|Art of flying|
Author: Hoffman, J. A.
Eleven-year-old Fortuna Dalliance is asked by the weird Baldwin sisters to convince Martin, a distinctly bird-like boy, to return to his true form as a swallow but Fortuna is not sure she is willing to lose her new friend.
|Accelerated Reader Information:|
Interest Level: MG
Reading Level: 4.60
Points: 10.0 Quiz: 173628
Kirkus Reviews (08/01/13)
School Library Journal (02/01/14)
Full Text Reviews:
Booklist - 10/15/2013 Fortuna Dalliance has been sent on a mysterious mission to the Baldwins’ house, and she’s pretty sure they’re not just friendly old ladies down the street. The Baldwins, a pair of elderly witches, have accidentally turned three birds into people, which is an act punishable by death. Now they desperately need Fortuna to help them find Martin, one of the birds who escaped from their home, so they can turn him back before anyone on the witches’ council is the wiser. The only problem is that Martin doesn’t want to have anything to do with the Baldwins. Moreover, the two other birds, Martin’s brother and the cruel owl Arrakis, who wants to stay a human forever, are nowhere to be found. With the help of a magic notebook and a few talkative birds in the neighborhood, Fortuna and Martin set off on a search for the newly transformed. Though it suffers from uneven pacing and somewhat one-dimensional characters, Hoffman’s debut has enough magic and humorous witches to appeal to burgeoning fantasy fans. - Copyright 2013 Booklist.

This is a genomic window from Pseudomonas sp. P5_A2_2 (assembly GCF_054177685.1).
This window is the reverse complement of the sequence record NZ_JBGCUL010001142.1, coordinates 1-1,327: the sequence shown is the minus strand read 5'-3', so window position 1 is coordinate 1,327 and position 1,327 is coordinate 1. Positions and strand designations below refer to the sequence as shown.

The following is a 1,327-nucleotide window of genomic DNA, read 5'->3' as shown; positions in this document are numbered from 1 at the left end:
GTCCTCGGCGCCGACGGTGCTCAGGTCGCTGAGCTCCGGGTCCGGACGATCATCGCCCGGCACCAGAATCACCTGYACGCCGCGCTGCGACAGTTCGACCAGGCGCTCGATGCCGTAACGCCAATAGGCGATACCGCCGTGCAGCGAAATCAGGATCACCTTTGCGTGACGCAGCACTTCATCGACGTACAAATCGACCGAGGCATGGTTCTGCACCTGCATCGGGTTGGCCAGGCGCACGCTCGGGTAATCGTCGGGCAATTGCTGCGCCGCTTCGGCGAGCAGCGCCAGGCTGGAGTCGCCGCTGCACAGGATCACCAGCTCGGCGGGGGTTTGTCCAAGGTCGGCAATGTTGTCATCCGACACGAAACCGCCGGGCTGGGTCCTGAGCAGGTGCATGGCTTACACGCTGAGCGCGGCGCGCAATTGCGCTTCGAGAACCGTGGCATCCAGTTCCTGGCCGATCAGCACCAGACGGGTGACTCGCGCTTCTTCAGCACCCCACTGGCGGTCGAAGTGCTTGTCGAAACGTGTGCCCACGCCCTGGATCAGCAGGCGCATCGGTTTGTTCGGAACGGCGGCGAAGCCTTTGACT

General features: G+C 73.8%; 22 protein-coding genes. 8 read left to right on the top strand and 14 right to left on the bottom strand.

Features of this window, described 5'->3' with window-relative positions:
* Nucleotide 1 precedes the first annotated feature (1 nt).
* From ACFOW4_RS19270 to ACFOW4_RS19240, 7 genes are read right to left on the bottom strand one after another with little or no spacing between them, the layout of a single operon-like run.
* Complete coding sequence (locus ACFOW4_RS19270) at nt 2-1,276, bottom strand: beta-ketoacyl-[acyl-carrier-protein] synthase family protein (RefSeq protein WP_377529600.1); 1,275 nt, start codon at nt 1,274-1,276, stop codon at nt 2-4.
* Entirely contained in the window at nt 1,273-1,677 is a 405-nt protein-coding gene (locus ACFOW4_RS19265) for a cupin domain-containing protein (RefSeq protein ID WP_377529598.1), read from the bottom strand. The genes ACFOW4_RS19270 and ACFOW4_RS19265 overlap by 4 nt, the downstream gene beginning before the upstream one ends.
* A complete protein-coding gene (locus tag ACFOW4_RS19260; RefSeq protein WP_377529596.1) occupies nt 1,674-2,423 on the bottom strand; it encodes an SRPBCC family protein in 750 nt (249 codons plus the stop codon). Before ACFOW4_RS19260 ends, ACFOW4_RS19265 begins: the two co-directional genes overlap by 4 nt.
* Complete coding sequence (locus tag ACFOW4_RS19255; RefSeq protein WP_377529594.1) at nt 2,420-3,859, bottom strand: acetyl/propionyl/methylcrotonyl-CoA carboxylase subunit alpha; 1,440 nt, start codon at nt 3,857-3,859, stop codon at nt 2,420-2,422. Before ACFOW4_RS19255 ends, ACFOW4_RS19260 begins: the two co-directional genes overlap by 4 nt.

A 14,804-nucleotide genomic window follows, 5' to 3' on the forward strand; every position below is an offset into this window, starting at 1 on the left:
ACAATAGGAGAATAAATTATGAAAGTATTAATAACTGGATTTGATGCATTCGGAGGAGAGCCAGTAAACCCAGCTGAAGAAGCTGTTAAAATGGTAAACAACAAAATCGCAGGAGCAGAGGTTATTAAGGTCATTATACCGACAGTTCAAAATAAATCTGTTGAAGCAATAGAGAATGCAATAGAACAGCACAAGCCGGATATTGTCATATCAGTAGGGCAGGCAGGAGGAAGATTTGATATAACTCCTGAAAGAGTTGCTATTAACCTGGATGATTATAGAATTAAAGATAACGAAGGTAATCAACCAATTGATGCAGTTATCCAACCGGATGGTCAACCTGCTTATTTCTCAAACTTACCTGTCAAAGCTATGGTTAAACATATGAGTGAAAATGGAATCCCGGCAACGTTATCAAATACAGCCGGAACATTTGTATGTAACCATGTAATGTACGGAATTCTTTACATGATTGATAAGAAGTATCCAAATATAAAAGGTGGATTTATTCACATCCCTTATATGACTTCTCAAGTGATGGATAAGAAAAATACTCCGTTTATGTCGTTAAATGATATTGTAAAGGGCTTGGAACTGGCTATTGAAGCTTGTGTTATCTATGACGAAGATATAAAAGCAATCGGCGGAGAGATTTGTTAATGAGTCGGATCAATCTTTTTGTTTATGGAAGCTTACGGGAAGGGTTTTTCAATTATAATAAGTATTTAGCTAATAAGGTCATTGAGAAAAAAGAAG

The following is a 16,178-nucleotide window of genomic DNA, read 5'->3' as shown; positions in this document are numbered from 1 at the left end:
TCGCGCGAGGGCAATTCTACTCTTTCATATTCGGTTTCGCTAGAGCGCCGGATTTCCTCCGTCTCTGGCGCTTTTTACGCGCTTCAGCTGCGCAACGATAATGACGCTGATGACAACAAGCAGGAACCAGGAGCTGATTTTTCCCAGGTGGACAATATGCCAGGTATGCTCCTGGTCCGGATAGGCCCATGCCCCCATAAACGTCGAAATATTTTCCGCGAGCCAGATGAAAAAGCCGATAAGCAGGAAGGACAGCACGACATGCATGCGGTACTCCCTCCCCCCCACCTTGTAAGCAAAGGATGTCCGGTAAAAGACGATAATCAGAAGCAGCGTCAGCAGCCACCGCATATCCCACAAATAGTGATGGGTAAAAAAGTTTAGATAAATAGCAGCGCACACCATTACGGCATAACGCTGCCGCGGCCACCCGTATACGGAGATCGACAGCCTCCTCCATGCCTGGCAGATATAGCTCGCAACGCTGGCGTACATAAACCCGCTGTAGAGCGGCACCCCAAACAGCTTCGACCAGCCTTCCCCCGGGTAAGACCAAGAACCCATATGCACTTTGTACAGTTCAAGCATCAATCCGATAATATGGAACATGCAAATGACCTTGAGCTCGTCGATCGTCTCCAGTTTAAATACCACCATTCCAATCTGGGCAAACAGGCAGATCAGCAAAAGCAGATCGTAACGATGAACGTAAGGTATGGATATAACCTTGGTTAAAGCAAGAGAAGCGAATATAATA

School Library Journal - 02/01/2014 Gr 4–6—In this debut fantasy, Hoffman spins a tale of transformation. Eleven-year-old Fortuna's presence has been requested by her mysterious and strange neighbors, the old Baldwin sisters. They have transformed a sparrow into a boy, now called Martin, and are trying to restore him to his former self. However, Martin has run away, and they only have five days to turn him back before the change becomes permanent. Fortuna is recruited to help find the missing child because she's the daughter of a bird scientist, and as a child, she still has the ability to believe in magic. As she sets out on her hunt, her friend Peter has his own adventure in the woods, including a puzzling boy with birdlike qualities. Could this be the missing Martin? Or are there two fowl-turned-kids roaming their neighborhood? And who is the threatening man lurking near Fortuna's house, and how is he connected to the girl's quest? Fortuna is a likeable protagonist and the witchy sisters are comical, and ever-so-slightly scary. The transformed characters retain certain bird mannerisms, which adds interest and mild humor. The plot resolves neatly and satisfactorily, making this novel an appealing choice for those who like their fantasy on a smaller scale.—Sue Giffard, Ethical Culture Fieldston School, New York City - Copyright 2014 Publishers Weekly, Library Journal and/or School Library Journal used with permission.